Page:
NAB's Smith looks to 'next-gen' as future of broadcasting… even as he warns off FCC on incentive auctions

LAS VEGAS--Next-generation technology, particularly IP-based video, is the future for broadcasters, according to NAB President and CEO Gordon Smith in a keynote here, as it "allows us to do more with less," he said. But the National Association of Broadcasters (NAB) chief still cast a worried eye on the future of over-the-air broadcast spectrum.

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The FCC will hold an incentive auction in 2016 of 600 MHz broadcast spectrum that, when complete, will leave the broadcast industry with just 60 percent of its spectrum, he noted, while 80 percent of full-power stations will remain after others either cease broadcast operations or drop from a UHF to a low VHF channel. And while the recent wireless spectrum auction generated billions of dollars for bidders like Dish Network, Smith feels the industry will only see the same result if the FCC takes a low-touch approach to the process.

"The FCC must simplify its rules and stay out of the price-determining business, and instead allow the market to determine the price of each 6 MHz channel," he said.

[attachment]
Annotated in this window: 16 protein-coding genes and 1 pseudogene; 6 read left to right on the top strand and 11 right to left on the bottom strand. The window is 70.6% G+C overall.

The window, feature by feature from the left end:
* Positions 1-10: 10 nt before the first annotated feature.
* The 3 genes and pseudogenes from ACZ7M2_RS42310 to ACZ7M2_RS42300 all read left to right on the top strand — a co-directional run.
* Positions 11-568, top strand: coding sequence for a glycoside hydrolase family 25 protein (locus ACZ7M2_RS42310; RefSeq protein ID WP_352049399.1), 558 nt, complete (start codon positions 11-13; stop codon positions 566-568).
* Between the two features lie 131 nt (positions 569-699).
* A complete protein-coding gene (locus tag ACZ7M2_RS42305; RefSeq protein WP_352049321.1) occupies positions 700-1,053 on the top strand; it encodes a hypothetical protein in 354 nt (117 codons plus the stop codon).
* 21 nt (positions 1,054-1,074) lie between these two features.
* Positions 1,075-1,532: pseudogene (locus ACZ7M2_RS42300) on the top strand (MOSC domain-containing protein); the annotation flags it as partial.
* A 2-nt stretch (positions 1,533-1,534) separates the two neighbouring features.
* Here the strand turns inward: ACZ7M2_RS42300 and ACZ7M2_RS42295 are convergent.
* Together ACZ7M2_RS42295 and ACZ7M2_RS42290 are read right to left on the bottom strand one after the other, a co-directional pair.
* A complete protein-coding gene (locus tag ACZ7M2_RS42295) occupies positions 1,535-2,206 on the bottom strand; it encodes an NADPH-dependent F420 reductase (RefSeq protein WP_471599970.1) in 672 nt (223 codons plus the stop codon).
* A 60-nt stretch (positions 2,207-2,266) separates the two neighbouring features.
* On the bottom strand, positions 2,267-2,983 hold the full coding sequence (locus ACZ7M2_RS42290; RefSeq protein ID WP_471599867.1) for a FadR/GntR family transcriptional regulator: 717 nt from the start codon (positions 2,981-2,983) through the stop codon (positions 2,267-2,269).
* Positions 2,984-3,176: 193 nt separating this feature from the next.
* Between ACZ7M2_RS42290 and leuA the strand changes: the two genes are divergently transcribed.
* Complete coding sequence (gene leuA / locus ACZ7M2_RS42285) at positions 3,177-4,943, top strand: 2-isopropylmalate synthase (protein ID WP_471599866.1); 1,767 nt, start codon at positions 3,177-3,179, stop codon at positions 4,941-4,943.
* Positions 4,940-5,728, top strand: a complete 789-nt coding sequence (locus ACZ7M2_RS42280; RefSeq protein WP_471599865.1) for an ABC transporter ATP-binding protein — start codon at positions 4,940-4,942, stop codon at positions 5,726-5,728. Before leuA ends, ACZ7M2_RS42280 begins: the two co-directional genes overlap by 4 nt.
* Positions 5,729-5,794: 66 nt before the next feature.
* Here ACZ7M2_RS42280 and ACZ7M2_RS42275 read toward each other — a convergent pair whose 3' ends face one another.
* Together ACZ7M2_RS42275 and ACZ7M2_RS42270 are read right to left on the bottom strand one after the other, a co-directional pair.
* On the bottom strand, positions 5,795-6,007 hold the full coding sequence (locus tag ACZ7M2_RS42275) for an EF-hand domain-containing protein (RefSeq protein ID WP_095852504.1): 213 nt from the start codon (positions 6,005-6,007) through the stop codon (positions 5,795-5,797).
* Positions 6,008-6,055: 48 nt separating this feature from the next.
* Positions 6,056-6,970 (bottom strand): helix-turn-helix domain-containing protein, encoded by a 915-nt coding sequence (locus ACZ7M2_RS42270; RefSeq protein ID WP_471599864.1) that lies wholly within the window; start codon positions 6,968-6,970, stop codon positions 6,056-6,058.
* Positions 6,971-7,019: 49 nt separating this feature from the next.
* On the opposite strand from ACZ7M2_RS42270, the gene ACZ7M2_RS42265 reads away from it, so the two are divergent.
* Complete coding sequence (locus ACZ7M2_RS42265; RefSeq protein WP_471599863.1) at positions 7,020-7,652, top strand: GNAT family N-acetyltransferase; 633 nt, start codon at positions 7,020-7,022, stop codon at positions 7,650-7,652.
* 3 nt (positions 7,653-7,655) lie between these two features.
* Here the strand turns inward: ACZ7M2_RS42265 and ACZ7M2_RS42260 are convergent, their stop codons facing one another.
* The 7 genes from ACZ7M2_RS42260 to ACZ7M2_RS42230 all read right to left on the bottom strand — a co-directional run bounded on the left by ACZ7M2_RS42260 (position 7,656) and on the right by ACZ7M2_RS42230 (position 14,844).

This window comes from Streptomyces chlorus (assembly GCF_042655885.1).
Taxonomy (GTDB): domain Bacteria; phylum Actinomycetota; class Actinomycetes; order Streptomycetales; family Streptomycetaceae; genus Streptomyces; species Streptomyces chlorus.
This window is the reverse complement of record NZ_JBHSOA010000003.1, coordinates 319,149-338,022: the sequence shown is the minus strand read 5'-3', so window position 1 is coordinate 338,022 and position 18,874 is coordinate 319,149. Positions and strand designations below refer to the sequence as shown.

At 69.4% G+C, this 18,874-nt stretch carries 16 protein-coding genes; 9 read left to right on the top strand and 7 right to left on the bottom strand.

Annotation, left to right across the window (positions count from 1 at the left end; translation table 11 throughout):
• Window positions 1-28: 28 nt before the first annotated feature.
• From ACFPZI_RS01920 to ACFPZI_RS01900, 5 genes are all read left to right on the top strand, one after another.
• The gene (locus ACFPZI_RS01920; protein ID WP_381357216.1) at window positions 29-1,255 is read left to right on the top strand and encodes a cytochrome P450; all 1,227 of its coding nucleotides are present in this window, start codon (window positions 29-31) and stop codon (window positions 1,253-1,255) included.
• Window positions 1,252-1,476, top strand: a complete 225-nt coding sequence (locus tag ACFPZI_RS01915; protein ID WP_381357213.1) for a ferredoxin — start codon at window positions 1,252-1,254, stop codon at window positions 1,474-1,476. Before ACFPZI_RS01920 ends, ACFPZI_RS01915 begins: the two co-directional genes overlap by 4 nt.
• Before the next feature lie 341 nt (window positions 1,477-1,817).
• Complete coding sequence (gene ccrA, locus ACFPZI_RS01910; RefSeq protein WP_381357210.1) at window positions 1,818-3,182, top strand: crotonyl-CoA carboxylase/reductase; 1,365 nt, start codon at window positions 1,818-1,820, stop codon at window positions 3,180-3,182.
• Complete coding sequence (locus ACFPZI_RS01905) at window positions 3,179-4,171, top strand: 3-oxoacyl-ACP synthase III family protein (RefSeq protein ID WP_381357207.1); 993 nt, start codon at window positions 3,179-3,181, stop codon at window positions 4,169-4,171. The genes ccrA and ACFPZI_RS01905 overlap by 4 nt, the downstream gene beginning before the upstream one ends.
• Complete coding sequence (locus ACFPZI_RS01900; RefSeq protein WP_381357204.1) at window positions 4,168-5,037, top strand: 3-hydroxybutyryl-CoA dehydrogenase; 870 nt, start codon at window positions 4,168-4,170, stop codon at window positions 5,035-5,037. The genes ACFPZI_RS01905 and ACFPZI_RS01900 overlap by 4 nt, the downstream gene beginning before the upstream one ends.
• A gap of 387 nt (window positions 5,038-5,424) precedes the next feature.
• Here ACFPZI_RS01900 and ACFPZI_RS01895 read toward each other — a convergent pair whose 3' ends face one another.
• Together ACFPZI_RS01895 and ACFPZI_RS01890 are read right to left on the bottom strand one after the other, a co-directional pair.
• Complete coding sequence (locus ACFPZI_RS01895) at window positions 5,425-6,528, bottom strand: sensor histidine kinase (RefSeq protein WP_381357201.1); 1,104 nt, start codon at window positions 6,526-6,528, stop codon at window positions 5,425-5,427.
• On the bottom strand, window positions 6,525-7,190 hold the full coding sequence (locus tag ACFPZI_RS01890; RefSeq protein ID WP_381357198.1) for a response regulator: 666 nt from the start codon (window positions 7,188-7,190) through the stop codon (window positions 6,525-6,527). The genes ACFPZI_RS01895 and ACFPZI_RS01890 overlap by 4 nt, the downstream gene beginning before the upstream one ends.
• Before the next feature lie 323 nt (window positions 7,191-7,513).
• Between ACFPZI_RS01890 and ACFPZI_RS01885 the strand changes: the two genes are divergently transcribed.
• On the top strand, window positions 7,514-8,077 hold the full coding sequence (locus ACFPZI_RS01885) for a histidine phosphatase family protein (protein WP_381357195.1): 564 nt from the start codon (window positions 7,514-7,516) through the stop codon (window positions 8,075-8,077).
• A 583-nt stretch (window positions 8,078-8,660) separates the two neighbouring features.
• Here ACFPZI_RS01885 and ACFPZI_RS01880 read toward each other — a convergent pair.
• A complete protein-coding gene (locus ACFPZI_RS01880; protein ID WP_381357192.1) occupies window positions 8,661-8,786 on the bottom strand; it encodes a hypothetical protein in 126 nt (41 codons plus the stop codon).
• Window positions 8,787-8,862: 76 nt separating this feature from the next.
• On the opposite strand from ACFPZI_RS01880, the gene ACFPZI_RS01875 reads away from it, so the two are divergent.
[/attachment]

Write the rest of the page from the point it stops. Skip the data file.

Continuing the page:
Still, Smith's keynote ahead of the official opening of NAB seemed slightly less entrenched than in previous years and more attuned to the inevitability of OTT video.

"This is a crucial time for those in the industry to work together to ensure that broadcast TV's one-to-many architecture successfully extends to emerging platforms," he said, after laying out the case that "every other industry" is in the process of advancing their core technologies through innovation.

"By going to next gen, broadcasting would be playing both defense and offense," Smith said. "Defensively, we would protect our ability to easily integrate with existing partners. Offensively, it would give us the flexibility to choose and pursue the promise of ultra HD, targeted advertising, datacasting, mobility and enhanced multicasting on a shared channel."

Smith's comments gave a very broad view of broadcast strategy in the next several months, but it points to an increasing openness by NAB toward OTT video. With the spectrum auction delayed until next year, the implied message--that broadcasters need to think about new possibilities, like shifting their operations entirely to OTT playout and distribution instead of jumping to another frequency, or considering a diginet strategy, in return for higher incentive payouts--was very much in place.

FCC Chairman Tom Wheeler will get his chance to make the commission's case for the incentive auction on Wednesday, when he keynotes the NAB Show's third day.

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